- Secretary of State Antony Blinken will travel to Beijing this week to meet with senior Chinese officials.
- The visit was originally slated for earlier this year but postponed after a reconnaissance balloon linked to China was discovered lingering over U.S. airspace.
- This week's trip follows an overnight call between Blinken and China's state councilor and foreign minister, Qin Gang.
WASHINGTON — Secretary of State Antony Blinken will travel to Beijing this week to meet with senior Chinese officials, the State Department announced Wednesday.
The visit was originally slated for earlier this year but postponed after a reconnaissance balloon linked to China was discovered lingering over U.S. airspace.
The top U.S. diplomat will "raise bilateral issues of concern, global and regional matters, and potential cooperation on shared transnational challenges," State Department spokesman Matt Miller said in a statement announcing the trip.
After Beijing, Blinken will then travel to London to meet with his counterparts from the U.K. and Ukraine. He will also meet with a number of allies on the sidelines of the Ukraine Recovery Conference. Blinken is expected to galvanize allies and the private sector to support Ukraine's reconstruction efforts.
The trip follows an overnight call between Blinken and China's state councilor and foreign minister, Qin Gang.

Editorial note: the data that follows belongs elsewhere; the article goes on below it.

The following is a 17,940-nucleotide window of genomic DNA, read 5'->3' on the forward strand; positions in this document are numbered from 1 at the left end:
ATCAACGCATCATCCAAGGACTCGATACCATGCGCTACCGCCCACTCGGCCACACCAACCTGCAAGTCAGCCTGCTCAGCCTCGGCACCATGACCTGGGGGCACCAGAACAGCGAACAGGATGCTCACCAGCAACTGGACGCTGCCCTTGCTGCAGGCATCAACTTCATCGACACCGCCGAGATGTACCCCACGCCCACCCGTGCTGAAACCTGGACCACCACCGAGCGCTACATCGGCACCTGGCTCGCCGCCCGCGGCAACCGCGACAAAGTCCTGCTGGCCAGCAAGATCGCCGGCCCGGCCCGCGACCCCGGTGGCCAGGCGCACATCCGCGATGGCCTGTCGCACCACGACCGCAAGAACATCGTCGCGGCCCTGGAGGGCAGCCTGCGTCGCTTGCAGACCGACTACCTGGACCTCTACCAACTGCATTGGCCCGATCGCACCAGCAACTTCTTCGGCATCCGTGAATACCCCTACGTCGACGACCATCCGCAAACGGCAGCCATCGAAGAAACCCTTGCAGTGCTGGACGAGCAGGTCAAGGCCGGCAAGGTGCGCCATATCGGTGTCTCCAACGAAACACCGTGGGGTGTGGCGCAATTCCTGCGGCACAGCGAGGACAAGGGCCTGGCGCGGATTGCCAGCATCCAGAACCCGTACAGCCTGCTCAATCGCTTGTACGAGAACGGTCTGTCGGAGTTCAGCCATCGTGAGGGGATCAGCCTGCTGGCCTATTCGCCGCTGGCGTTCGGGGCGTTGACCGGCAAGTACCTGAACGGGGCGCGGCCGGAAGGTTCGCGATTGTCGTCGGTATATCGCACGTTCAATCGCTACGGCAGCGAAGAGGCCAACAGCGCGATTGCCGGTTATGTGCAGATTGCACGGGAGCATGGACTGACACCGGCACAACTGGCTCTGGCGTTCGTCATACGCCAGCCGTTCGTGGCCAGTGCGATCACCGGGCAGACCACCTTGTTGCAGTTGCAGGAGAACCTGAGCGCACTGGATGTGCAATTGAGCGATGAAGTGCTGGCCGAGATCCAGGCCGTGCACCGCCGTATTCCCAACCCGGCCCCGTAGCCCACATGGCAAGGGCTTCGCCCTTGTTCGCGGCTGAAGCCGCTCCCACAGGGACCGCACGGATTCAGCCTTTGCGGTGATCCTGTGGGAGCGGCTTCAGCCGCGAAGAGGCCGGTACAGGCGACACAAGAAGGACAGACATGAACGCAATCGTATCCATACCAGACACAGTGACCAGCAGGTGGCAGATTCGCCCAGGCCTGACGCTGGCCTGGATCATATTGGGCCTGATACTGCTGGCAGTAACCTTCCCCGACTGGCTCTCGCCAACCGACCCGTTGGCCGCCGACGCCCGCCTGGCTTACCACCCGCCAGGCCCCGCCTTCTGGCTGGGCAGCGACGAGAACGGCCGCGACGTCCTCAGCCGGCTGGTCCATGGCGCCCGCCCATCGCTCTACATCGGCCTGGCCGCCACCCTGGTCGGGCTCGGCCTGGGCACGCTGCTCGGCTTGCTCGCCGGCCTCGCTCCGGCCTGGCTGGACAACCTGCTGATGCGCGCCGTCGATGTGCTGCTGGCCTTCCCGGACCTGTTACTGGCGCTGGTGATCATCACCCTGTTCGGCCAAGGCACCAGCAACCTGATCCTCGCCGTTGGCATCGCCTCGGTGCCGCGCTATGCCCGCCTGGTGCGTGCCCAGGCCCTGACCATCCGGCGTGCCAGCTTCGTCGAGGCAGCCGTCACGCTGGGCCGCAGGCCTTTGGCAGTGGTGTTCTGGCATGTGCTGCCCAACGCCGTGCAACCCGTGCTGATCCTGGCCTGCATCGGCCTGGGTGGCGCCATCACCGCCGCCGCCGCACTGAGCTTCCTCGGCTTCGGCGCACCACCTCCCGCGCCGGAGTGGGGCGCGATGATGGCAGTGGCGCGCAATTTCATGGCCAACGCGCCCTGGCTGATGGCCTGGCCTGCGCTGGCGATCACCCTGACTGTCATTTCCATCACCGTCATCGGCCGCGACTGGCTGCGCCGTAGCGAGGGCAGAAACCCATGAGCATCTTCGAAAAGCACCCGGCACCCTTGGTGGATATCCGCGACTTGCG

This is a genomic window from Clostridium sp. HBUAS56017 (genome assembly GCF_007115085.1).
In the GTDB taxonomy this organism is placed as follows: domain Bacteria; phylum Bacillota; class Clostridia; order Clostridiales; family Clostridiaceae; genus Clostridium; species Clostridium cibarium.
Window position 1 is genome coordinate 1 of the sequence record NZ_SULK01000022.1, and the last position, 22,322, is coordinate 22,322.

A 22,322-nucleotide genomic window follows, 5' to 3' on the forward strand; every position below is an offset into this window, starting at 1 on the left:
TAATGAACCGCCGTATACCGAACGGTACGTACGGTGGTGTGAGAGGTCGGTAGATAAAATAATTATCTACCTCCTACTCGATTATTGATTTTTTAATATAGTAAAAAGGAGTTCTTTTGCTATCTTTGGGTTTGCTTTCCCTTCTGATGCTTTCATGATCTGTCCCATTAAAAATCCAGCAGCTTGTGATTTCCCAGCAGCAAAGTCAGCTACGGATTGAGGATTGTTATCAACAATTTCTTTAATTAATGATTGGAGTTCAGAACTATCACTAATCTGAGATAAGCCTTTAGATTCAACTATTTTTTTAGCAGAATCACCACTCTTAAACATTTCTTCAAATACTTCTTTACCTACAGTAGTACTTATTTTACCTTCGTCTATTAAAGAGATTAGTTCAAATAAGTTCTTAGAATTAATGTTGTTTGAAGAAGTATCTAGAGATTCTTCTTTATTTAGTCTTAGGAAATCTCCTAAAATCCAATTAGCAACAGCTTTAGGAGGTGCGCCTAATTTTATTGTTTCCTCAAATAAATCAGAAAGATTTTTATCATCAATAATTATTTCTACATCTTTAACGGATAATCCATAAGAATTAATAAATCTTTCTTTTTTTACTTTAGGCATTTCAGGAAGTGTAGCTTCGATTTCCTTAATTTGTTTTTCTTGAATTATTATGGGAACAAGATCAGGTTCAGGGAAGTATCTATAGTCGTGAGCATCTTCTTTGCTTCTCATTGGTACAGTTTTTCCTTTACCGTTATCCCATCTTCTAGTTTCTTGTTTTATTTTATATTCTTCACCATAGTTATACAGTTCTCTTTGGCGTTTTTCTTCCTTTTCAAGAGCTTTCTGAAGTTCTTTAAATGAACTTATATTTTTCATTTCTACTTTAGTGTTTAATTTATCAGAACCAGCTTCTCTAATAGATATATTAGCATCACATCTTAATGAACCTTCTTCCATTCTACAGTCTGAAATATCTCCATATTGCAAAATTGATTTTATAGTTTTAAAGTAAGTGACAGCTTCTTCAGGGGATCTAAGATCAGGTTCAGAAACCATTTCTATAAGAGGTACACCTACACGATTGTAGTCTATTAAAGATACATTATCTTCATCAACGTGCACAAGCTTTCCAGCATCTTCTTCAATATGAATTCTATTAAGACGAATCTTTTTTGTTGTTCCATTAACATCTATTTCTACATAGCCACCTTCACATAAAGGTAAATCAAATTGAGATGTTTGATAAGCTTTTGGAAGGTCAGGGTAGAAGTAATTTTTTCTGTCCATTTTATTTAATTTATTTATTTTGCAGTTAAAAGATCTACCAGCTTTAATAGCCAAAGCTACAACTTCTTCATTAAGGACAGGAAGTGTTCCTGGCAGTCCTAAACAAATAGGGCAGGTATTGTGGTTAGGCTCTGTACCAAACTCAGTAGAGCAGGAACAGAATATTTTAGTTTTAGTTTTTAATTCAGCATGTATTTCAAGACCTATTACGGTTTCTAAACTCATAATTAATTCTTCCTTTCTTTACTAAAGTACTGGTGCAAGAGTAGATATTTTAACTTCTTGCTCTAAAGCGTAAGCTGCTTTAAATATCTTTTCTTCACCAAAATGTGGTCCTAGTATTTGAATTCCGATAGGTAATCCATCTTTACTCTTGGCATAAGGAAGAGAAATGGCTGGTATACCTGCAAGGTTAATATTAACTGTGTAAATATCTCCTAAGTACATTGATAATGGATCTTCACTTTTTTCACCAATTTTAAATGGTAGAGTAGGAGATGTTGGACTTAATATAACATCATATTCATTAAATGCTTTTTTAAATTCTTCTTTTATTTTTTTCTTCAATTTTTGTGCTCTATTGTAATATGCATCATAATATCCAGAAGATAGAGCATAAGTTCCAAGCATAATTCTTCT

During the call, Blinken and Qin discussed maintaining open lines of communication between Washington and Beijing in order to "avoid miscalculation and conflict," according to a readout of the discussion released by the State Department.
Tensions between Beijing and Washington have intensified over China's territorial expansion in the South China Sea, aggression toward Taiwan, allegations of espionage and human rights abuses.
Last month, Biden's national security advisor, Jake Sullivan, and China's top diplomat, Wang Yi, met in Vienna to discuss a range of topics, including Russia's war in Ukraine, as tensions between the world's two largest economies simmer.
The White House described the meeting as "candid, substantive and constructive."
A senior Biden administration official, who spoke on the condition of anonymity per ground rules established by the White House, said the two spoke a little over eight hours over the course of two days.
The official said Sullivan reiterated U.S. concerns about China's alignment with Russia and the possibility that the world's second-largest economy could help Moscow blunt sanctions.
Washington and its allies have imposed several rounds of coordinated sanctions over Moscow's war, vaulting Russia past Iran and North Korea as the world's most-sanctioned country.
So far, the White House has said that it has not seen Beijing provide assistance to the Kremlin's war effort.